- Longer lasting: Can take more shots (330 versus 220) on a single battery charge.
- Better sealing: Is weather sealed to enable shooting in dusty or wet environments.
- Better lighting: Features a hotshoe and can thus hold and trigger an external flash gun.
- Faster buffer clearing: Supports a more advanced SD data transfer standard (UHS-II vs UHS-I).
Arguments in favor of the Sony Cyber-shot DSC-RX100 V:
- More detail: Has more megapixels (20 vs 15.8MP), which boosts linear resolution by 15%.
- Better moiré control: Has an anti-alias filter to avoid artificial patterns to appear in images.
- More detailed LCD: Has a higher resolution rear screen (1229k vs 1040k dots).
- Faster burst: Shoots at higher frequency (24 vs 9 flaps/sec) to capture the decisive moment.
- Ready to shoot: Has an integrated lens, whereas the G80 necessitates an extra lens.
- More compact: Is smaller (102x58mm vs 128x89mm) and will fit more readily into a bag.
- Less heavy: Has a lower weight even though it has a lens built in (unlike the G80).
- Easier travel charging: Can be conveniently charged via its USB port.
- Easier device pairing: Supports NFC for fast wireless image transfer over short distances.
If the count of individual advantages (bullet points above) is taken as a guide, the G80 is the clear winner of the match-up (12 : 8 points). However, the pertinence of the various camera strengths will differ across photographers, so that you might want to weigh individual camera traits according to their importance for your own imaging needs before making a camera decision. A professional sports photographer will view the differences between cameras in a way that diverges from the perspective of a street photog, and a person interested in family portraits has distinct needs from a landscape shooter. Hence, the decision which camera is best and worth buying is often a very personal one.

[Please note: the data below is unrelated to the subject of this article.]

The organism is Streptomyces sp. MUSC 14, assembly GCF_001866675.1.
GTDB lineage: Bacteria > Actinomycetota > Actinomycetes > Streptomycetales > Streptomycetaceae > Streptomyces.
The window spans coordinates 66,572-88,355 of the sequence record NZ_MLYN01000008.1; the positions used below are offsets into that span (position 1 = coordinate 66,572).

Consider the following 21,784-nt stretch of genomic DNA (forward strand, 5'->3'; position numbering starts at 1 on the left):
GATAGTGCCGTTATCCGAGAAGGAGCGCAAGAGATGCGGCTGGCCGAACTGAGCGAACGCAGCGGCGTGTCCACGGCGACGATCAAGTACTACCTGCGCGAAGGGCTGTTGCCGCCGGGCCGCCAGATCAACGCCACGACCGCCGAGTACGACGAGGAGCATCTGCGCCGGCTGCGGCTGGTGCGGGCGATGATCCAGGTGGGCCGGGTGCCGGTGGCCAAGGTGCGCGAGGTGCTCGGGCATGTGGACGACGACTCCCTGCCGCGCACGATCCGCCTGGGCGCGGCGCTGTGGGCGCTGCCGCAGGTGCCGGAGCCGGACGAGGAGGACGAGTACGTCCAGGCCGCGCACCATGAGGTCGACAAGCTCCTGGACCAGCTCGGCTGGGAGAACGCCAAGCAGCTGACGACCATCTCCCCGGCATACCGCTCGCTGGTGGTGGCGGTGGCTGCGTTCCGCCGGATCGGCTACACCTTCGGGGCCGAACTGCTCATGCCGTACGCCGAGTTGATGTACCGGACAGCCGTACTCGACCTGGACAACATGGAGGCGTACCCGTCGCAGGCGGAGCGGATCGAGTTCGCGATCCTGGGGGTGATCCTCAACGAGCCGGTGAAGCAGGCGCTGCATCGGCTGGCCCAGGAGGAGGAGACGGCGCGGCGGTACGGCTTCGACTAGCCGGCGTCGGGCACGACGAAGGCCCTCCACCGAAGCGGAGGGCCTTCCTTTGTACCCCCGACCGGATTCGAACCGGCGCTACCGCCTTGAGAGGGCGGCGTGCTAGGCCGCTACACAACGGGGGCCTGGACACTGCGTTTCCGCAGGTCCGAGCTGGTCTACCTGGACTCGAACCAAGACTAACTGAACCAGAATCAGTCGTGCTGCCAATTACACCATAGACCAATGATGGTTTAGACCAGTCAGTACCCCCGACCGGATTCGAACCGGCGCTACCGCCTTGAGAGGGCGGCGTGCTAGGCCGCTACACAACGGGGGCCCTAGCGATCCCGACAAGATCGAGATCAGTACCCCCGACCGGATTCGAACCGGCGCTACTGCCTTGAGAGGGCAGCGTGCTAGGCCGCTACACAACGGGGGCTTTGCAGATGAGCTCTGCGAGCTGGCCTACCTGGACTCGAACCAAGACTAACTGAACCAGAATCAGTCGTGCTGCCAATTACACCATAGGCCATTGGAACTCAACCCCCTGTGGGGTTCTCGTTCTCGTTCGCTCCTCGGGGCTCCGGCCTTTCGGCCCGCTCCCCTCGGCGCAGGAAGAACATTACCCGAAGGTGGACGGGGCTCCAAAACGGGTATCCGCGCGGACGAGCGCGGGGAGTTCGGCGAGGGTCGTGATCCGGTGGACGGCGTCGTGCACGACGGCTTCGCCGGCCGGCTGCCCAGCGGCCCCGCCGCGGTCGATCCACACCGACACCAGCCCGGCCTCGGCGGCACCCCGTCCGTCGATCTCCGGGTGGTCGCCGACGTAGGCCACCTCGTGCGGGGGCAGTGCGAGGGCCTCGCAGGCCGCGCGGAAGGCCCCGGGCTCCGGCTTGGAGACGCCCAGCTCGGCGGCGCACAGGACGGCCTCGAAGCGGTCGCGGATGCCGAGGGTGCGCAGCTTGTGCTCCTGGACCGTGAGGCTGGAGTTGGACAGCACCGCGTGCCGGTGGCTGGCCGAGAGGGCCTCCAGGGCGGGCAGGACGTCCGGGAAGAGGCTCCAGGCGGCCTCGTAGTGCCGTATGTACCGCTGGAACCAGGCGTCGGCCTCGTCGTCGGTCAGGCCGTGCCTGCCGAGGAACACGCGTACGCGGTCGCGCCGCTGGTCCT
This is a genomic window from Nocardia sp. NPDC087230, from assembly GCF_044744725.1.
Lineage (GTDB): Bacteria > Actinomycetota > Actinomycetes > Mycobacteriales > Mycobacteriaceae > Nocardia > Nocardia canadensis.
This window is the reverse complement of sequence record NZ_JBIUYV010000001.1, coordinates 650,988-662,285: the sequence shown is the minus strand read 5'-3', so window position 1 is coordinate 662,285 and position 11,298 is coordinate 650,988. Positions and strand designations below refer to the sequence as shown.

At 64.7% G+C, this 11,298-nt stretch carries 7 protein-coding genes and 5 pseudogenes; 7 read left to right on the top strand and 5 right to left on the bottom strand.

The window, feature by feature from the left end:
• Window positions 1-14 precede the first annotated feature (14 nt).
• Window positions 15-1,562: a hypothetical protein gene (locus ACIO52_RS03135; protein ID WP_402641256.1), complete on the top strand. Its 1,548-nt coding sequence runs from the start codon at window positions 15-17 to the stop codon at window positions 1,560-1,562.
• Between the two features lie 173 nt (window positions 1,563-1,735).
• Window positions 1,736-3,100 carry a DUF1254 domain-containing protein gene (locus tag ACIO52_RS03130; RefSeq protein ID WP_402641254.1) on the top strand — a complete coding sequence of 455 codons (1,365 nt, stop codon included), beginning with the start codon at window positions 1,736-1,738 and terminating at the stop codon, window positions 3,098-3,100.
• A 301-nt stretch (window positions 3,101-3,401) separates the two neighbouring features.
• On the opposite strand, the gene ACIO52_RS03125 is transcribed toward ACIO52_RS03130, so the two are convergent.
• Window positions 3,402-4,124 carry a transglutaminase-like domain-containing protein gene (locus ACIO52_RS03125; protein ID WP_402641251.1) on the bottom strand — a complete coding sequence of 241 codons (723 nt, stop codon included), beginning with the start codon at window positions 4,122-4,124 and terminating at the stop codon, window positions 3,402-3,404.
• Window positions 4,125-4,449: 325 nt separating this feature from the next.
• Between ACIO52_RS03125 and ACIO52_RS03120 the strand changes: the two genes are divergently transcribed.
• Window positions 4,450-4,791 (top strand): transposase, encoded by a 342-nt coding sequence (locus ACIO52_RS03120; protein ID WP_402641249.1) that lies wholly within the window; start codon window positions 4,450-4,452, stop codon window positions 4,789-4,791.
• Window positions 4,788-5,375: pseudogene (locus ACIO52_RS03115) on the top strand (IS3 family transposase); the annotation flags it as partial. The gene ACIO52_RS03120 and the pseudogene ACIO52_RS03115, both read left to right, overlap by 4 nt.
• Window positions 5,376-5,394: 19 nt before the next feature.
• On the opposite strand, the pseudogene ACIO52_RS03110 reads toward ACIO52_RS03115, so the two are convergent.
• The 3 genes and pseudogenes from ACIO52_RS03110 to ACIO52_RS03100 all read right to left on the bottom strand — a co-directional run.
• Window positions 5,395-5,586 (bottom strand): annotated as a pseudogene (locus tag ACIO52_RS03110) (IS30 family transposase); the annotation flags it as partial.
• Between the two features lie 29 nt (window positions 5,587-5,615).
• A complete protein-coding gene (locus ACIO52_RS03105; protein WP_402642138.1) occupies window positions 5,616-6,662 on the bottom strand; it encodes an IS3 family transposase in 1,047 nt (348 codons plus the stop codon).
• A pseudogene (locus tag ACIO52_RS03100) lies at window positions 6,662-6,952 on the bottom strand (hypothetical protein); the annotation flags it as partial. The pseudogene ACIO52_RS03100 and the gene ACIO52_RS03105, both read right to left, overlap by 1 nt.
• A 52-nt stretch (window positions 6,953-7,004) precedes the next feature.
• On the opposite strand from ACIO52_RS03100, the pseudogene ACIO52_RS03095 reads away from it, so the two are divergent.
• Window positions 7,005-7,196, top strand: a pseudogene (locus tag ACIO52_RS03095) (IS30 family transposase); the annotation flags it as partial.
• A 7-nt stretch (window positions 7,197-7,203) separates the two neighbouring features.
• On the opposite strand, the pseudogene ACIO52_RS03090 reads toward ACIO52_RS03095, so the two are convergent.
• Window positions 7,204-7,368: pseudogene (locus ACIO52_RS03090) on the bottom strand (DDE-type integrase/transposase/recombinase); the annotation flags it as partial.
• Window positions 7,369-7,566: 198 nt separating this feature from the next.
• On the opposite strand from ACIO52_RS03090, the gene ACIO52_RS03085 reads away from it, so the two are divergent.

How about other alternatives? Do the specifications of the Panasonic G80 and the Sony RX100 V place the cameras among the top in their class? Find out in the latest Best Mirrorless Interchangeable Lens Camera and Best Travel-Zoom Camera listings whether the two cameras rank among the cream of the crop.
In any case, while the comparison of technical specifications can provide a useful overview of the capabilities of different cameras, it remains incomplete and does no justice, for example, to the way the G80 or the RX100 V perform in practice. At times, user reviews, such as those published at amazon, address these issues in a useful manner, but such feedback is on many occasions incomplete, inconsistent, and unreliable.
This is where reviews by experts come in. The table below provides a synthesis of the camera assessments of some of the best known photo-gear review sites (cameralabs, dpreview, ephotozine, imaging-resource, and photographyblog). As can be seen, the professional reviewers agree in many cases on the quality of different cameras, but sometimes their assessments diverge, reinforcing the earlier point that a camera decision is often a very personal choice.
|Panasonic G80»||+ +||84/100||5/5||4.5/5||4.5/5||Sep 2016||899||-||Panasonic G80|
|Sony RX100 V«||+ +||83/100||4/5||5/5||4.5/5||Oct 2016||999||Sony RX100 V|
|Canon G7 X Mark II« »||+ +||81/100||4.5/5||4/5||4.5/5||Feb 2016||699||-||Canon G7 X Mark II|
|Canon G3 X« »||+||-||4.5/5||3.5/5||4/5||Jun 2015||999||Canon G3 X|
|Canon G5 X« »||+ +||78/100||4.5/5||4/5||4.5/5||Oct 2015||799||-||Canon G5 X|
|Olympus E-M1 II« »||+ +||85/100||4.5/5||5/5||4.5/5||Sep 2016||1,999||-||Olympus E-M1 II|
|Olympus E-M5 II« »||+ +||81/100||5/5||4.5/5||5/5||Feb 2015||1,099||-||Olympus E-M5 II|
|Olympus E-M10 II« »||+ +||80/100||5/5||5/5||5/5||Aug 2015||649||-||Olympus E-M10 II|
|Olympus E-M1« »||+ +||84/100||4.5/5||4.5/5||4.5/5||Sep 2013||1,399||-||Olympus E-M1|
|Olympus E-P5« »||+ +||78/100||4.5/5||4.5/5||5/5||May 2013||999||-||Olympus E-P5|
|Panasonic G90« »||+||83/100||4.5/5||4.5/5||4.5/5||Apr 2019||999||Panasonic G90|
|Panasonic GH5« »||+ +||85/100||4.5/5||5/5||5/5||Jan 2017||1,999||Panasonic GH5|
|Panasonic GX80« »||+ +||82/100||5/5||4.5/5||5/5||Apr 2016||799||Panasonic GX80|
|Panasonic G7« »||+ +||80/100||5/5||4.5/5||4.5/5||May 2015||649||-||Panasonic G7|
|Panasonic GX8« »||+||82/100||4.5/5||5/5||4.5/5||Jul 2015||1,199||-||Panasonic GX8|